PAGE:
Bucs QB Tom Brady – Photo by: USA Today
One of those right players was obviously Tom Brady, someone who elevated everyone around him from the first day he arrived in Tampa Bay. But it wasn’t just Brady. The team has been acquiring the right players for a while. Wide receivers Mike Evans and Chris Godwin. Offensive linemen Ali Marpet and Ryan Jensen. Defenders Devin White and Jason Pierre-Paul, and many more. As great as Brady is, the Jets would not have won the Super Bowl last season if Brady had been their quarterback. They would have won more than one game, but no way they are hoisting a Lombardi Trophy last month. At the same time, the Bucs would not have won the Super Bowl in 2020 if Jameis Winston had been the quarterback.
As I stated earlier, it is really hard to fathom how far this team has come in just a few years. It doesn’t seem that long ago the Buccaneers were dropping 10 straight games to close out the 2011 season. It doesn’t seem that long ago MRSA ran rampant in the building and two players literally lost toes. The same toes Greg Schiano was screaming to keep on the line.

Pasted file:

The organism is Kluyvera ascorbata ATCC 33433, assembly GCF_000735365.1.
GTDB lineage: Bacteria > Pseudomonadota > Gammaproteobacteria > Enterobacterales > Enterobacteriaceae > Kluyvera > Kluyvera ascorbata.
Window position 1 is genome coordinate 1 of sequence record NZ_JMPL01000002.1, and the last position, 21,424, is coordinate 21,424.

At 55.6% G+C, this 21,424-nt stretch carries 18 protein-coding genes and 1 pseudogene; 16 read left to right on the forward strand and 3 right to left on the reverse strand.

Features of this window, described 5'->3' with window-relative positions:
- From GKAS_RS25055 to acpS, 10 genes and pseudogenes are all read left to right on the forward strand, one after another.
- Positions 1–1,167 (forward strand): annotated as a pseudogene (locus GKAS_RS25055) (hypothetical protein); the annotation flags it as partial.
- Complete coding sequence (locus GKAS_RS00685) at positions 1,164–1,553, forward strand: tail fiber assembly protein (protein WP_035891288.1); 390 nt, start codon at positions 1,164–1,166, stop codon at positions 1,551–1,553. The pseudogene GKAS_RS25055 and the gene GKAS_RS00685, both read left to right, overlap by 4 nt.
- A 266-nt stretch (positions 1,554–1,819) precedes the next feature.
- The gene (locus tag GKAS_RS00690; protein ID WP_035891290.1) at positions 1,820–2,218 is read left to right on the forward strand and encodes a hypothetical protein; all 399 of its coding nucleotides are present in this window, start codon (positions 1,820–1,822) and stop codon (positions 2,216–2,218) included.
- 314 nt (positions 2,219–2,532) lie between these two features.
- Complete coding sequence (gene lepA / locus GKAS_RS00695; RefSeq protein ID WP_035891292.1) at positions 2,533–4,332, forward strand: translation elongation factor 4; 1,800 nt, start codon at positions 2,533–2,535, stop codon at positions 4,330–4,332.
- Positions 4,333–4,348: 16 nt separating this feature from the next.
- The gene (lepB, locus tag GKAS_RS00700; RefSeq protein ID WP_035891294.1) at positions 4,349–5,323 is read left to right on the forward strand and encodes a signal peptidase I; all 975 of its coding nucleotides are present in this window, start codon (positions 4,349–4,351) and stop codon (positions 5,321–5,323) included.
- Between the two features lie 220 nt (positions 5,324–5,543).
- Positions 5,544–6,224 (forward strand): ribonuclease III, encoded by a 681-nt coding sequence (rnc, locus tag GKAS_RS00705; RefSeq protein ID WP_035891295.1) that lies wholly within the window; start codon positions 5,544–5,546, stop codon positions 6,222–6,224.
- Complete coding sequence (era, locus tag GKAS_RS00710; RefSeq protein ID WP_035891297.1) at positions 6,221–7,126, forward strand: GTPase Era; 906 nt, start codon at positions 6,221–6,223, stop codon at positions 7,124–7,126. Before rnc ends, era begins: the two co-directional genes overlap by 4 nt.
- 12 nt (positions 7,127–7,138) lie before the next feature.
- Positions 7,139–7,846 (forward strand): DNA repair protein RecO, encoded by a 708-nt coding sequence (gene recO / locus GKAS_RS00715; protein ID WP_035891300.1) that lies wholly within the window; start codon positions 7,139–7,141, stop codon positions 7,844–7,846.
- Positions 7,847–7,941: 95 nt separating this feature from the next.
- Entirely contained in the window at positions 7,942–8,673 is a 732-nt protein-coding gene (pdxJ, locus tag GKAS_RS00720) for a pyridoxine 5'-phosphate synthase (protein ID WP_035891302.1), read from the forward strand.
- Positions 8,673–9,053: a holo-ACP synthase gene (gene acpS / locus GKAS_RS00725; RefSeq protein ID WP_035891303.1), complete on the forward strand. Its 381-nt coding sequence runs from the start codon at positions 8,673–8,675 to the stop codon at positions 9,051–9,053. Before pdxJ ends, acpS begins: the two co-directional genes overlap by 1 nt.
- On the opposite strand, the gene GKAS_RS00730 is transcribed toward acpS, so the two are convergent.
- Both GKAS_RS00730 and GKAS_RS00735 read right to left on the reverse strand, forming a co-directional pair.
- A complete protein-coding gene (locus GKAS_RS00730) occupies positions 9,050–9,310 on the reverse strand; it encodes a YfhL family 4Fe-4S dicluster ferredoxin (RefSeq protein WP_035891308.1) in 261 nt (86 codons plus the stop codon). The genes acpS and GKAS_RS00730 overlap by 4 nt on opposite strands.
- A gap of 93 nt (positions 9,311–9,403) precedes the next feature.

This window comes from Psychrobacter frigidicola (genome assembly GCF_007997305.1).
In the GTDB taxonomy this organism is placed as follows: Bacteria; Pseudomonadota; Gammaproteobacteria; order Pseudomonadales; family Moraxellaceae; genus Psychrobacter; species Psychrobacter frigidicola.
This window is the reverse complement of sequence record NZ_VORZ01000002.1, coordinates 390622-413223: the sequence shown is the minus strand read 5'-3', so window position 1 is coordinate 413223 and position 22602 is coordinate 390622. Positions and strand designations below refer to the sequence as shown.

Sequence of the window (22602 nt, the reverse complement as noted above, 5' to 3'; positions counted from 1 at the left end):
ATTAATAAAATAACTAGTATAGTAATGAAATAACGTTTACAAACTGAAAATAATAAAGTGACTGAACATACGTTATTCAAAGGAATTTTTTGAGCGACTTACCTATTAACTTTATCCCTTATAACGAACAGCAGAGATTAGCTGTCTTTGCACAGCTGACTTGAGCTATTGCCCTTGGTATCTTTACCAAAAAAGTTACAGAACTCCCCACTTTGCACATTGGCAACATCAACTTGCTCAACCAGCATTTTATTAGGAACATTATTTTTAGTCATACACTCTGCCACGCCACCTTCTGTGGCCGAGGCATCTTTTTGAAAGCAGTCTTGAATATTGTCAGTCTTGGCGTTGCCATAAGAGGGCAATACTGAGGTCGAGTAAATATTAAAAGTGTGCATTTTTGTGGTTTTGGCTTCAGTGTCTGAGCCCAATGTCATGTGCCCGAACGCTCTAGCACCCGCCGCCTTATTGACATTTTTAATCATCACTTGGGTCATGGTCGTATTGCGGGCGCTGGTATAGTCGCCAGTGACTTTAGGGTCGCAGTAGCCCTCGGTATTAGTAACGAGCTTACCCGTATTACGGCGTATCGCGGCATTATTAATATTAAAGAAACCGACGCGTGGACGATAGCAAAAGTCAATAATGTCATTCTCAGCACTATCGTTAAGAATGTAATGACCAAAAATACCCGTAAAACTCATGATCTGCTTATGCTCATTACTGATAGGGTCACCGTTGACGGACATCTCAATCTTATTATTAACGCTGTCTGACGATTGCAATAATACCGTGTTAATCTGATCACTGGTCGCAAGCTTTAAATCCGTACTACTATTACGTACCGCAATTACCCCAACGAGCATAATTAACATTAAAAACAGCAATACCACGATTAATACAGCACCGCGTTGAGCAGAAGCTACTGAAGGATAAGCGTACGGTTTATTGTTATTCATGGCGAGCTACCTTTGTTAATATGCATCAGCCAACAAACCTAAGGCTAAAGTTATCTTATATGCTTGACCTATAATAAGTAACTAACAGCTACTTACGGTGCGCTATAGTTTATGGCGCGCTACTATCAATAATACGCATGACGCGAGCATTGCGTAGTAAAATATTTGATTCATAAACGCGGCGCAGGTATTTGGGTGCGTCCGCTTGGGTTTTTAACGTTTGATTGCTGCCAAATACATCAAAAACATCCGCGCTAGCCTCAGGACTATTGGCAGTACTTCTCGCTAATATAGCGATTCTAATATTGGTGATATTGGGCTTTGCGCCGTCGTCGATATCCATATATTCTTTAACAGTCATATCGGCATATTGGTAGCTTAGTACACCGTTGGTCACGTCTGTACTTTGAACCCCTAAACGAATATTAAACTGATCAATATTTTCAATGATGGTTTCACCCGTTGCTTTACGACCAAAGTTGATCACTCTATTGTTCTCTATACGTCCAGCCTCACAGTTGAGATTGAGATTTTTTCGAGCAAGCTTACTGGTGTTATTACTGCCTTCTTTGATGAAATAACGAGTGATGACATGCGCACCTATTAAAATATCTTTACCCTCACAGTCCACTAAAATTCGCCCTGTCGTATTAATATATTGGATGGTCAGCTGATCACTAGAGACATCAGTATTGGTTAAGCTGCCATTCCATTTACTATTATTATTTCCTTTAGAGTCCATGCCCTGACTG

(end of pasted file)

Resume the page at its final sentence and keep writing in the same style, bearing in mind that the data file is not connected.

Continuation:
How about the second half meltdown in Washington to Kirk Cousins under Smith and Smith?
“You like that?” No Kirk, we actually didn’t.
And who can forget the Hard Knocks season under Koetter with Chris “Swaggy” Baker humping a palm tree and players who were eating hot dogs on the sideline during a preseason game?